Feature image from metro.co.uk.


If you had asked me what college I saw myself going to during September of senior year, I don’t think I would’ve had an answer for you. It’s a little late, I know – people are supposed to have their dream schools picked out by the summer before senior year.

Well, it wasn’t for lack of trying, at least: I had visited schools, I had looked up statistics, I had read almost too many alumni and current student accounts to keep track of. But the more information I got, the more indecisive I became. Every school seemed great, but none of them really felt “me” enough.

In the end, I forced myself to compile a final college list, but I still wasn’t perfectly happy with it. Yet somehow, in some way, I ended up perfectly happy where I am now, and I think there are some valid reasons for why you might just be okay even if you don’t completely know what you want from a college yet.




Reason A: Time passes, and your tastes can change.

From their late teens up until their mid-twenties, most people are in a state of constant change (am twenty, can confirm). There’s just so much that you’re learning about yourself every day, so even if you might not feel it, you’re always growing and adjusting, always trying on a new persona.

Okay, maybe I’m being a little dramatic. But most people do change more and quickly during this period of time, so what you think you want in September might not be what you want at all in May.

Like, if I went back and looked at some of the criteria I used to evaluate colleges back when I was applying, I’d find some of them absolutely ridiculous.

For example, I had prioritized the UCs when applying because most of them had a sizeable Asian student plurality, and I felt that I’d be more comfortable among “my people.” But I chose a university with only a 17.1% Asian student body – a far cry from being the plurality – and think now that high school me was stupid for setting that criterion. I’ve been able to have so many interesting conversations with people of different cultural backgrounds, and it’s really broadened my view of the world.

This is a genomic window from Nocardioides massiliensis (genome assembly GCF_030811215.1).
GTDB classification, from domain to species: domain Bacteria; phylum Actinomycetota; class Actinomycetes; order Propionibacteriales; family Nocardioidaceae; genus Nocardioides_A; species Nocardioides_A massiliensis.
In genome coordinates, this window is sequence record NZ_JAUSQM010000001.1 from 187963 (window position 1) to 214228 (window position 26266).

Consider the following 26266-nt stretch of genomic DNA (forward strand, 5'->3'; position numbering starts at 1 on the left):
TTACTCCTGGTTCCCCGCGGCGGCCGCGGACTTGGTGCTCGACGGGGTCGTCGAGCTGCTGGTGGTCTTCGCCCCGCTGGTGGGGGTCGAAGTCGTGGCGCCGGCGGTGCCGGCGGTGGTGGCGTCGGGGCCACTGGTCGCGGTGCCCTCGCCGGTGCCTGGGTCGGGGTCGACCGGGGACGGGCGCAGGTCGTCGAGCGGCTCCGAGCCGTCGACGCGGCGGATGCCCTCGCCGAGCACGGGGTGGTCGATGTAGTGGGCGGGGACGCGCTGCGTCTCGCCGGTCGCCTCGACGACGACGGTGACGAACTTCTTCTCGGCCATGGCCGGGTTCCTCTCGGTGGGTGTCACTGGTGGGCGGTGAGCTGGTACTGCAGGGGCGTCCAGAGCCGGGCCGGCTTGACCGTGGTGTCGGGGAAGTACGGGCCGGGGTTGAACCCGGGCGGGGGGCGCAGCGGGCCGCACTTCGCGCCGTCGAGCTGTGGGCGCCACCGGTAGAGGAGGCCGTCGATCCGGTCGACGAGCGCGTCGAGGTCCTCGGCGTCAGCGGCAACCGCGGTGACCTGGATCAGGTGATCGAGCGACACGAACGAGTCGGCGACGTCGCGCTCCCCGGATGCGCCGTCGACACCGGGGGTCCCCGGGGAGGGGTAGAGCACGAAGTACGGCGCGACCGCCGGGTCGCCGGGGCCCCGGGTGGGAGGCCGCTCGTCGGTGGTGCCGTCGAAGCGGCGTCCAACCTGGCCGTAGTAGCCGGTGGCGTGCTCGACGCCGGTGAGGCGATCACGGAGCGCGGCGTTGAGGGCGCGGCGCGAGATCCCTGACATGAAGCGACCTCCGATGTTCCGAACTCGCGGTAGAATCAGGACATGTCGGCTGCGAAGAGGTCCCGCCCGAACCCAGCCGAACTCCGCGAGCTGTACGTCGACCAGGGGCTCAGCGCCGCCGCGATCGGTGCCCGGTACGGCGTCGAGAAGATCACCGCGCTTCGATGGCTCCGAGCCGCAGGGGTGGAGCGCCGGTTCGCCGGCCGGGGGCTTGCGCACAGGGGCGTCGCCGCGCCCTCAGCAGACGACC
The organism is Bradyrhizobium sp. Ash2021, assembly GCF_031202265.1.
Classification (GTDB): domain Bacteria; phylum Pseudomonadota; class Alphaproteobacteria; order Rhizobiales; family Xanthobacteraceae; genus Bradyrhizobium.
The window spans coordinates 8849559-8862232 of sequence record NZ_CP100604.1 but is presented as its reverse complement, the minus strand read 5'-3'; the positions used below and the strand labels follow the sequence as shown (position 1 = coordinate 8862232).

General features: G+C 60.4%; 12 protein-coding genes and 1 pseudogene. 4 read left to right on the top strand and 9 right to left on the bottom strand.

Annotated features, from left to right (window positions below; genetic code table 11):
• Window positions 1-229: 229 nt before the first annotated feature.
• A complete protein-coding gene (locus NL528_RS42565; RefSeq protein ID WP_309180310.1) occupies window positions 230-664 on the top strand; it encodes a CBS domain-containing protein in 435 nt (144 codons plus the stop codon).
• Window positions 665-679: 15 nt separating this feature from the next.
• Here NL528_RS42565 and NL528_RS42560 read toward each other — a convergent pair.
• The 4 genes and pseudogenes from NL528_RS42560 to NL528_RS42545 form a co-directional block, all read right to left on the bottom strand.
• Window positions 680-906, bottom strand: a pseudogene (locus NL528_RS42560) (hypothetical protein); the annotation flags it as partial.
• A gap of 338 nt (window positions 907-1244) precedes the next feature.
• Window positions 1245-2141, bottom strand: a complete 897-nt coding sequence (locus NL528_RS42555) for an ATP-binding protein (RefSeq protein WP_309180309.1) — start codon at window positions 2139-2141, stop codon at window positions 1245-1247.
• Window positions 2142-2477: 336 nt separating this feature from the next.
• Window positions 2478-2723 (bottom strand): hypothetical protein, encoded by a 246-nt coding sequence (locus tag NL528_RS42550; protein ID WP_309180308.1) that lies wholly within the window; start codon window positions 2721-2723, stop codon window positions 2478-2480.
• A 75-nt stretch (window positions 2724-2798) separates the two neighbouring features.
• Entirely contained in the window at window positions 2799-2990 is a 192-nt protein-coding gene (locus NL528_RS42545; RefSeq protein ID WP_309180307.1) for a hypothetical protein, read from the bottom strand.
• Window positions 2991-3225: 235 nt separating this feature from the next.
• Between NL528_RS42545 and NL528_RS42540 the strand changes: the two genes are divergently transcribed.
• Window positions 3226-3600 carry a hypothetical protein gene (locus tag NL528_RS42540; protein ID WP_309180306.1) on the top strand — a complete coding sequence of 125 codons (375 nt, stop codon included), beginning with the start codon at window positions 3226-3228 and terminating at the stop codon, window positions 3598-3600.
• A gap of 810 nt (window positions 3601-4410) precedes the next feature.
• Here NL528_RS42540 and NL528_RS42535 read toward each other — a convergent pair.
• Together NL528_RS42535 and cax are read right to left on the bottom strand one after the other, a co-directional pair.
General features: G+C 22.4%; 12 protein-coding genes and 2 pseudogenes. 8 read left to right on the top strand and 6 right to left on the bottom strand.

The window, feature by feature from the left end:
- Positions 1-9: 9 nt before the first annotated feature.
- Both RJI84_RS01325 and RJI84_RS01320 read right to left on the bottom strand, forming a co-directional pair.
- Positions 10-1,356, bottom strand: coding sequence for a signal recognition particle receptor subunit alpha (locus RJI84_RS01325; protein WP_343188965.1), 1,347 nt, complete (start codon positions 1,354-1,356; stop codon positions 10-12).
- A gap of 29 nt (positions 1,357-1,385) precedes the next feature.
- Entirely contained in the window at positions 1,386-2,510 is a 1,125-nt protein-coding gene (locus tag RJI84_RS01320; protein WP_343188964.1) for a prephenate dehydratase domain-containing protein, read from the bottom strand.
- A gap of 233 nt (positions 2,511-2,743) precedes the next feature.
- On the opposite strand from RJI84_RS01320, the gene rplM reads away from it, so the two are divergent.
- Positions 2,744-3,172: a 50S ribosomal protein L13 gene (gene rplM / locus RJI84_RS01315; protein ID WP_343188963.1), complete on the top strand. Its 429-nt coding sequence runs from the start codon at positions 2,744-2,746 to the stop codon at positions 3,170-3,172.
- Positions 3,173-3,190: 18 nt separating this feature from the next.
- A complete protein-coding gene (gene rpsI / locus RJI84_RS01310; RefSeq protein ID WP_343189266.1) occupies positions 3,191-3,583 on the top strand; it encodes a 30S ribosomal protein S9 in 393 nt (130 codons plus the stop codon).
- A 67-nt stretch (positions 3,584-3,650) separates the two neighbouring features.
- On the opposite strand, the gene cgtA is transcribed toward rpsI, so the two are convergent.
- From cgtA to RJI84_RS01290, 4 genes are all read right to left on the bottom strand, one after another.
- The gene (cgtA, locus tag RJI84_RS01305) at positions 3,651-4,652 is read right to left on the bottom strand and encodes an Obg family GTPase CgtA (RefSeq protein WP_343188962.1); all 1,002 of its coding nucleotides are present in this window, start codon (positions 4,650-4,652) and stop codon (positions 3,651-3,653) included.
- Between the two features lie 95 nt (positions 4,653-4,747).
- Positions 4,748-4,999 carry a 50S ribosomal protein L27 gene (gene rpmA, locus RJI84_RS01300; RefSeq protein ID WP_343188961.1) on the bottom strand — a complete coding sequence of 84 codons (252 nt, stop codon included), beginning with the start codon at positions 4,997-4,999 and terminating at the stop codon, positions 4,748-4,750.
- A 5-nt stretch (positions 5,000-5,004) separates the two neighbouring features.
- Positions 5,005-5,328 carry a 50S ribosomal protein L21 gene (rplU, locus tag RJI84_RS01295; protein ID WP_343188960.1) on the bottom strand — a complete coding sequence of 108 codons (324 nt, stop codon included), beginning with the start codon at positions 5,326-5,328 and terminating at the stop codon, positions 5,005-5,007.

I’d also prioritized the West Coast over the East Coast when applying since I never really seemed to like the East. I mean, I spent three whole summers in New Jersey and all I remember from that is humidity, mosquitoes, and jughandles. It doesn’t get any better than that, right?

(Plus, nothing beats California beaches.)

Well, I was wrong. I go to school in New York now. It snows. And rains. And is slightly humid in the summer. But the spring and fall make it all worth it. I’d never seen so many flowers or leaves in so many different colors, and as a SoCal native, the novelty of snow still hasn’t worn off yet. The first snow of the season still gets me really hyped up, and I’ll be running in it, rolling in it, and throwing it at people until spring comes around.